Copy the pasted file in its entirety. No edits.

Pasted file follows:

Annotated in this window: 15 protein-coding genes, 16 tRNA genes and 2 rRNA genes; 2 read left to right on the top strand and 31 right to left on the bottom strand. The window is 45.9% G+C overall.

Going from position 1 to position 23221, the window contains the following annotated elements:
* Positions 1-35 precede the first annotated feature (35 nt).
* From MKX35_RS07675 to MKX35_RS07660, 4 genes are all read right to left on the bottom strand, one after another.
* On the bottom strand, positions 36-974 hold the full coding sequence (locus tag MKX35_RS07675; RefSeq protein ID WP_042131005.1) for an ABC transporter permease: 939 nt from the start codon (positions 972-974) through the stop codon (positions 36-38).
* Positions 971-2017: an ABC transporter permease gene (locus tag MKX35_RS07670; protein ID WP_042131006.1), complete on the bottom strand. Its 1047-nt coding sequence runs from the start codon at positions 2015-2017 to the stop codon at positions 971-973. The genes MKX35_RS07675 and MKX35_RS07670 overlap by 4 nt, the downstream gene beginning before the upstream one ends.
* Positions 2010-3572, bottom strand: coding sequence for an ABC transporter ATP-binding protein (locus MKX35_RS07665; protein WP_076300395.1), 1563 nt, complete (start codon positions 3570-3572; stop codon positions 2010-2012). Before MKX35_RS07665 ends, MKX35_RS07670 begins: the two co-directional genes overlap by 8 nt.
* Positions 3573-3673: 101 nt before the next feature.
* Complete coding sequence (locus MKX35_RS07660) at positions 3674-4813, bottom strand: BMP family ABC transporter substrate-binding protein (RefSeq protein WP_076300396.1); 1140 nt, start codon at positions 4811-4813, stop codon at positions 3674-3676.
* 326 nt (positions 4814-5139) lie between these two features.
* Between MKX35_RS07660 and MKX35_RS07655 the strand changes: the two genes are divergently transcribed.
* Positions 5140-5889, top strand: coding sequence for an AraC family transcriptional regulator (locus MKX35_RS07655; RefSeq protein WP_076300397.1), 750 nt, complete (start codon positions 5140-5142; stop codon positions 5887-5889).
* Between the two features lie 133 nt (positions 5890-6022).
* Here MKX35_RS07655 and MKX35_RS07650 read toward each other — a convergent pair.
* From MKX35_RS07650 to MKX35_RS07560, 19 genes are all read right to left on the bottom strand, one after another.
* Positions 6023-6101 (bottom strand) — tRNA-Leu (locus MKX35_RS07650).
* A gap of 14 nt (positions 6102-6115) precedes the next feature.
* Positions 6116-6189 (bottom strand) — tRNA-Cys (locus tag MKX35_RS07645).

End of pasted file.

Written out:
Annotated in this window: 15 protein-coding genes, 16 tRNA genes and 2 rRNA genes; 2 read left to right on the top strand and 31 right to left on the bottom strand. The window is 45.9% G+C overall.

Going from position 1 to position 23221, the window contains the following annotated elements:
* Positions 1-35 precede the first annotated feature (35 nt).
* From MKX35_RS07675 to MKX35_RS07660, 4 genes are all read right to left on the bottom strand, one after another.
* On the bottom strand, positions 36-974 hold the full coding sequence (locus tag MKX35_RS07675; RefSeq protein ID WP_042131005.1) for an ABC transporter permease: 939 nt from the start codon (positions 972-974) through the stop codon (positions 36-38).
* Positions 971-2017: an ABC transporter permease gene (locus tag MKX35_RS07670; protein ID WP_042131006.1), complete on the bottom strand. Its 1047-nt coding sequence runs from the start codon at positions 2015-2017 to the stop codon at positions 971-973. The genes MKX35_RS07675 and MKX35_RS07670 overlap by 4 nt, the downstream gene beginning before the upstream one ends.
* Positions 2010-3572, bottom strand: coding sequence for an ABC transporter ATP-binding protein (locus MKX35_RS07665; protein WP_076300395.1), 1563 nt, complete (start codon positions 3570-3572; stop codon positions 2010-2012). Before MKX35_RS07665 ends, MKX35_RS07670 begins: the two co-directional genes overlap by 8 nt.
* Positions 3573-3673: 101 nt before the next feature.
* Complete coding sequence (locus MKX35_RS07660) at positions 3674-4813, bottom strand: BMP family ABC transporter substrate-binding protein (RefSeq protein WP_076300396.1); 1140 nt, start codon at positions 4811-4813, stop codon at positions 3674-3676.
* 326 nt (positions 4814-5139) lie between these two features.
* Between MKX35_RS07660 and MKX35_RS07655 the strand changes: the two genes are divergently transcribed.
* Positions 5140-5889, top strand: coding sequence for an AraC family transcriptional regulator (locus MKX35_RS07655; RefSeq protein WP_076300397.1), 750 nt, complete (start codon positions 5140-5142; stop codon positions 5887-5889).
* Between the two features lie 133 nt (positions 5890-6022).
* Here MKX35_RS07655 and MKX35_RS07650 read toward each other — a convergent pair.
* From MKX35_RS07650 to MKX35_RS07560, 19 genes are all read right to left on the bottom strand, one after another.
* Positions 6023-6101 (bottom strand) — tRNA-Leu (locus MKX35_RS07650).
* A gap of 14 nt (positions 6102-6115) precedes the next feature.
* Positions 6116-6189 (bottom strand) — tRNA-Cys (locus tag MKX35_RS07645).